Memoirs of the Prophet (S.A.W)by Saifur Rahman Al-Mubarakpuri
Madinah receives the News of Victory
Two heralds, ‘Abdullah bin Rawahah and Zaid bin Harithah were despatched to Madinah, to convey the glad tidings of victory to the Muslims there.
The multi-ethnic and ideological structure of Madinah featured different respective reactions. Rumour-mongers amongst the Jews and hypocrites spread news to the effect that the Prophet [pbuh] had been killed, and tried to impress their false assumption on the fact that Zaid bin Harithah was riding Al-Qaswâ’, the Prophet [pbuh]’s she-camel. Having reached, the two messengers imparted to the Muslims the happy news of victory, and furnished accurate information about the course of events in order to establish the sense of reassurance deep in the hearts of the anxious, but now, joyous Muslims. They immediately started acclaiming Allâh’s Name and entertaining His praise at the top of their voices. Their chiefs went out of the city to wait and receive the Prophet [pbuh] on the road leading to Badr.
Usamah bin Zaid related that they received the news of the manifest victory shortly after Ruqaiyah, the Prophet [pbuh]’s daughter, and the wife of ‘Uthman bin ‘Affan had been committed to earth. She had been terminally ill and the Prophet [pbuh] had asked ‘Uthman to stay in Madinah and look after her.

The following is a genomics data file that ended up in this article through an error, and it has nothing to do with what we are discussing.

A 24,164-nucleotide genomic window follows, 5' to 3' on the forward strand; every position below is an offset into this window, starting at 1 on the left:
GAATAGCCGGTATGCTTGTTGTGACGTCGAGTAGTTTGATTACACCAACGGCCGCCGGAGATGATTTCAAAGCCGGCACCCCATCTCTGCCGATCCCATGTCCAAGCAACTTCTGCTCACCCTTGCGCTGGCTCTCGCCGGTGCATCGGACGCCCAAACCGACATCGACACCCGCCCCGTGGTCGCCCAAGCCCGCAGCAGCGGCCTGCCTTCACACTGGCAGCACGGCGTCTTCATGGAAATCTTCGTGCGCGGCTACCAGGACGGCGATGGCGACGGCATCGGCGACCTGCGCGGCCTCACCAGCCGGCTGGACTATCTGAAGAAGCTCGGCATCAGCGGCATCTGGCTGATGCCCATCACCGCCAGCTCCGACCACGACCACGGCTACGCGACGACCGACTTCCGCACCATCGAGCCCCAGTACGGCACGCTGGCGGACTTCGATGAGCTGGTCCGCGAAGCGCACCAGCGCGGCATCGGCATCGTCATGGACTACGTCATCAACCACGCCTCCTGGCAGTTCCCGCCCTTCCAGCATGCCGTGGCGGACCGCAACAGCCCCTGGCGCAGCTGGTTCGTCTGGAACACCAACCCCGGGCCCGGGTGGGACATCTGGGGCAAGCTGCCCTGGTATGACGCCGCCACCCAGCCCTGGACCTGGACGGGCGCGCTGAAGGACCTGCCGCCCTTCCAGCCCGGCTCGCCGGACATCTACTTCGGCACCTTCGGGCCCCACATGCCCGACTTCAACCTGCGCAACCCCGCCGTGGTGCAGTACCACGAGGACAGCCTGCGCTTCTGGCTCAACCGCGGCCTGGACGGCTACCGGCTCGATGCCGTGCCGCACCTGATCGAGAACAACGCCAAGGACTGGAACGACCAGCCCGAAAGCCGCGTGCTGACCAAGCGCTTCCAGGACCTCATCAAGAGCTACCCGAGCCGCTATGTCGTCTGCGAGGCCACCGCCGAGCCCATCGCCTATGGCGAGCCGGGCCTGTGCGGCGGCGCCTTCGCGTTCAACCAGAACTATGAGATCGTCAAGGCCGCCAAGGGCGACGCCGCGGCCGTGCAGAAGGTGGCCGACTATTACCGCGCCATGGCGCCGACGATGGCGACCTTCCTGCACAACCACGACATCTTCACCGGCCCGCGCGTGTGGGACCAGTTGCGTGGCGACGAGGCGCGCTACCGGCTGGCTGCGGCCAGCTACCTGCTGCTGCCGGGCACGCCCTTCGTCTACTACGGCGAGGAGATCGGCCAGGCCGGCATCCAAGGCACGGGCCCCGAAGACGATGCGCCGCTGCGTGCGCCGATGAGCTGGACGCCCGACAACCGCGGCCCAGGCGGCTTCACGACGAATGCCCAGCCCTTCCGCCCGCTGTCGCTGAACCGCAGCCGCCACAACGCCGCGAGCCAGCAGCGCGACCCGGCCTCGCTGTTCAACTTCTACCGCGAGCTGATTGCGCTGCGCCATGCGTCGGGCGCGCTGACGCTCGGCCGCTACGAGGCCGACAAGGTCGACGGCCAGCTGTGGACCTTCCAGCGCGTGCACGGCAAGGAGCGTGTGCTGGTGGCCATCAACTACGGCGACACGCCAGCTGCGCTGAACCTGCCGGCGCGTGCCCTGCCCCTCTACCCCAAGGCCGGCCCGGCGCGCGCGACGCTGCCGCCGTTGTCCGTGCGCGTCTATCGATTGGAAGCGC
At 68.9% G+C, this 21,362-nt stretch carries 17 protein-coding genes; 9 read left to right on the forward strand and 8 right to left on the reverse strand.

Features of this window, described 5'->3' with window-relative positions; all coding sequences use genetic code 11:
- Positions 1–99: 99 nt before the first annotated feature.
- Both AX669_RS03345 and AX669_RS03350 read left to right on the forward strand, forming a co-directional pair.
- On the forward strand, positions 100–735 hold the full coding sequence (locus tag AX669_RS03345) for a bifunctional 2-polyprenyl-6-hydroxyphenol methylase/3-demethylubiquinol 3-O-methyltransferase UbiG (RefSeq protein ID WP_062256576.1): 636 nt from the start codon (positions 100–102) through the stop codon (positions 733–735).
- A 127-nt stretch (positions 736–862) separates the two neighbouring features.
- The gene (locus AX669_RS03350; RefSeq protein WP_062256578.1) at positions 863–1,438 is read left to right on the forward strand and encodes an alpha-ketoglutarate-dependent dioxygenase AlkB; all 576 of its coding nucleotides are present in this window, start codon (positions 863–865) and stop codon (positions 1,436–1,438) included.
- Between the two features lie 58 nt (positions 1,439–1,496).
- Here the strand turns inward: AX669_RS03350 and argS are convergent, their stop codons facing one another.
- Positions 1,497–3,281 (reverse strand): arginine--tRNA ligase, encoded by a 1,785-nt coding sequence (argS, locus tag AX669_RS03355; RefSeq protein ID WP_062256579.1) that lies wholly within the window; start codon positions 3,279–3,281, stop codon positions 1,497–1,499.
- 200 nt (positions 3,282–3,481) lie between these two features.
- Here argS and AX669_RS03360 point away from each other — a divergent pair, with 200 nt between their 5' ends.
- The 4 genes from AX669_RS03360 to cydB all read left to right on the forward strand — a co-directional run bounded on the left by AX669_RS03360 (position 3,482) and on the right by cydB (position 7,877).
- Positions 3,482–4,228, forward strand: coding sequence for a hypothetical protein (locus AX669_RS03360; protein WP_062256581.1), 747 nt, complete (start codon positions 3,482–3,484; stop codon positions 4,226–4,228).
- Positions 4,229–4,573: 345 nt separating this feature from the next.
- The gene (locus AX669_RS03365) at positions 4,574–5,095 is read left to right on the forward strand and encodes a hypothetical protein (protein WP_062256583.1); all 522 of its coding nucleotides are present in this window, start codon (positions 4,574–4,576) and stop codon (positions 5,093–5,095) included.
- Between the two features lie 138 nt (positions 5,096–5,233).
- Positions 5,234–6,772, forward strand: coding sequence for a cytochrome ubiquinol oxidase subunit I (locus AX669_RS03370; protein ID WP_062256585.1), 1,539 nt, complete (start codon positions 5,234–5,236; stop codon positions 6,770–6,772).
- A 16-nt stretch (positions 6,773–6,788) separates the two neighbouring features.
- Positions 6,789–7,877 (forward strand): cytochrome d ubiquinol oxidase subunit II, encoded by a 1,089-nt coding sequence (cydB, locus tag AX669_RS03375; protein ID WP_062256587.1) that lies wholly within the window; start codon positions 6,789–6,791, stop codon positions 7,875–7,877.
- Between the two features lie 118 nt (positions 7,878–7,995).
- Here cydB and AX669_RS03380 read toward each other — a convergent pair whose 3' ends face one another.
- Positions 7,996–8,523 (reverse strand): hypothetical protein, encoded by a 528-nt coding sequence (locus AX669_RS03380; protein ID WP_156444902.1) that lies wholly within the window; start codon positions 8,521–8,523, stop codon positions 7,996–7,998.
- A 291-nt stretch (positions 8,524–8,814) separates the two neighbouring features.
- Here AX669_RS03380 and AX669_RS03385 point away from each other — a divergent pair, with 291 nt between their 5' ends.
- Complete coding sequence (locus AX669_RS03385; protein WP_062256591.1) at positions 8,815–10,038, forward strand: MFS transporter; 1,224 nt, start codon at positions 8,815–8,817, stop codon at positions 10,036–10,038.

Before leaving the scene of the battle, dispute concerning the spoils of war arose among the Muslim warriors, as the rule relating to their distribution had not yet been legislated. When the difference grew wider, the Messenger of Allâh [pbuh] suspended any solution whereof until the Revelation was sent down.
‘Ubadah bin As-Samit said: "We went out with the Messenger of Allâh [pbuh] and I witnessed Badr with him. The battle started and Allâh, the Exalted, defeated the enemy. Some of the Muslims sought and pursued the enemy, some were intent on collecting the spoils from the enemy camp, and others were guarding the Messenger of Allâh [pbuh] and were on the alert for any emergency or surprise attack. When night came and the Muslims gathered together, those who had collected the booty said: "We collected it, so no one else has any right to it." Those who had pursued the enemy said: "You do not have more right to it than we do; we held the enemy at bay and then defeated them." As for the men who had been guarding the Prophet [pbuh], they also made similar claims to the spoils.